Raising kids in today's world is no easy task. From warnings about too much screen time and too many food additives, to the pressure to help your child succeed in school and on the sports field, parenting has become more challenging than ever.
Parents are employing specific strategies and coping skills to deal with the challenges of the modern world. And as a psychotherapist, I see four main types of parents in my office:
1. Relaxed Rulers
Relaxed rulers give kids plenty of freedom to explore and try new things. They let kids solve their own problems and they make it a priority to "let kids be kids."
Relaxed rulers are the opposite of the stereotypical "helicopter parent." They want their kids to play hard, have fun, and learn from the natural consequences of their own behavior.
While their laid-back approach is sure not to stifle a child's development, children of relaxed rulers might not receive enough guidance and hands-on training. As a result, kids may not learn all the skills they need to become their best.
2. No-Nonsense Commanders
No-nonsense commanders make sure kids have plenty of structure and plenty of rules. They have high expectations and they make many demands.
They worry that today's kids are 'too soft.' They hand out serious consequences when their kids get out of line in hopes it will teach them a valuable life lesson.
Since no-nonsense commanders emphasize obedience over everything else, kids don't always internalize the message parents are sending. They may follow the rules to avoid getting in trouble, rather than strive to reach their greatest potential.
3. Eager Advocates
Whether it's a teacher with an unfair grading process or a coach who speaks too harsh, eager advocates are quick to speak up for their kids. They want to ensure that their kids are treated with kindness and fairness and they aren't afraid to voice their concerns when they think their kids are getting a raw deal.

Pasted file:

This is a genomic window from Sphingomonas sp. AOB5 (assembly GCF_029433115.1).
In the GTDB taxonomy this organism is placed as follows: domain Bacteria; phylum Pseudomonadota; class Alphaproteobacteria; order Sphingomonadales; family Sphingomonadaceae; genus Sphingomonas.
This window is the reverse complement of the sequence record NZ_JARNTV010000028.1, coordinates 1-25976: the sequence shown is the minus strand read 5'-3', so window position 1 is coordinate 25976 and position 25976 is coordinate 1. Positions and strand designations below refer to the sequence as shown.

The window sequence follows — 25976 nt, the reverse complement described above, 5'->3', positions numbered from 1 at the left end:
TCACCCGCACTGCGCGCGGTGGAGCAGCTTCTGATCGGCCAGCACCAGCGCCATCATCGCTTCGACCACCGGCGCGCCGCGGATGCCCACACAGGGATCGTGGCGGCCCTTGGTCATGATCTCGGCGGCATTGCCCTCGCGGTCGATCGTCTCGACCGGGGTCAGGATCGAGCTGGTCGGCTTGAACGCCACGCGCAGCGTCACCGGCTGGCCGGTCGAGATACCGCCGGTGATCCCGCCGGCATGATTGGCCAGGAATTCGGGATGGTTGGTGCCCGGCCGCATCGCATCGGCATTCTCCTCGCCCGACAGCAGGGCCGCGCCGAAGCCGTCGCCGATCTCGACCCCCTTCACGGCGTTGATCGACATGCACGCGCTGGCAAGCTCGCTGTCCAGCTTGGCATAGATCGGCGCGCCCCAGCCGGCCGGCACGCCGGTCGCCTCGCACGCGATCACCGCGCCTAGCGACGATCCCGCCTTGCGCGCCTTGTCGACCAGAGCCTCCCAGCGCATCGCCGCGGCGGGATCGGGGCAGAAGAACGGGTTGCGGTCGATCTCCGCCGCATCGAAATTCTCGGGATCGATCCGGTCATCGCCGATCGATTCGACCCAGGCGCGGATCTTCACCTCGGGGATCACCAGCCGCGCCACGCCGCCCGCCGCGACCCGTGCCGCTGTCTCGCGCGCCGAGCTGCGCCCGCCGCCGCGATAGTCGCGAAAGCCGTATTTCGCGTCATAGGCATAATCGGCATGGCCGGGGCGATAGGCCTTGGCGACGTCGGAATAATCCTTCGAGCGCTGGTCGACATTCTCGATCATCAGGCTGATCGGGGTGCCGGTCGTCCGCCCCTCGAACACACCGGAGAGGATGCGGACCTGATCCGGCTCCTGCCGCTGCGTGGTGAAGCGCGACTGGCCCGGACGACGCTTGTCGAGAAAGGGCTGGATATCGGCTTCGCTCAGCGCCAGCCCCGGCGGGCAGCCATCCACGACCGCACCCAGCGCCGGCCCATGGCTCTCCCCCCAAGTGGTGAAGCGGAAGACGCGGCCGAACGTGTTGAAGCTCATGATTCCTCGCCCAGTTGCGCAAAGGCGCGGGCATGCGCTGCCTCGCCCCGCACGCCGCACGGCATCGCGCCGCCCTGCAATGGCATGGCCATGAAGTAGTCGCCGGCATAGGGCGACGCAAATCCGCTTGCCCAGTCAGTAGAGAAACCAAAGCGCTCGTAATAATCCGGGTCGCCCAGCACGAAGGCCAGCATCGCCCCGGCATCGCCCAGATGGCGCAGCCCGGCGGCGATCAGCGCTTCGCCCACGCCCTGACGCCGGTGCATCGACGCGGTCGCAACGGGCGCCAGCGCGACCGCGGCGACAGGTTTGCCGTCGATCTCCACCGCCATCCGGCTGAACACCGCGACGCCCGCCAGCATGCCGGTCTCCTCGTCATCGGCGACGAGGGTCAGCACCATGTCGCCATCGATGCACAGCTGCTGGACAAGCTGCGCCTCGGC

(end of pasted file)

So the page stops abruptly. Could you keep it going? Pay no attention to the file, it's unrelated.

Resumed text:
Eager advocates have their kids' best interest in mind. They often worry that without their help, their kids will be cheated, bullied, or taken advantage of in some way, shape, or form.
By stepping in at the first hint of trouble, eager advocates may prevent their kids from experiencing uncomfortable emotions or from struggling with certain hardships. When parents err on the overprotective side, kids may not learn the emotional skills and problem-solving skills they need to become successful adults.
4. Mentally Strong Leaders
Mentally trong leaders strive to create a balance between giving kids enough freedom while also offering plenty of guidance. They have high expectations but they support kids in their efforts to reach their goals.
Mentally strong leaders aren't trying to toughen their kids up. They're interested in helping them grow strong. They aren't afraid to ask for help when they need it.
They also lead by example. They work on building their own mental strength so kids recognize that there is always room for improvement. And most importantly, they refuse to engage in the popular parenting habits that are robbing kids of mental strength.
How to Give Your Kids the Skills They Need for Life
From the way you discipline your children to the way you solve parenting problems, your choices could have a lifelong effect on your kids. Studies consistently show that your parenting style affects everything from your child's grades to her physical and mental health.
Becoming a mentally strong parent is the key to helping your kids reach their greatest potential. Mentally strong parents raise mentally strong kids who have the skills they need to tackle the challenges of life.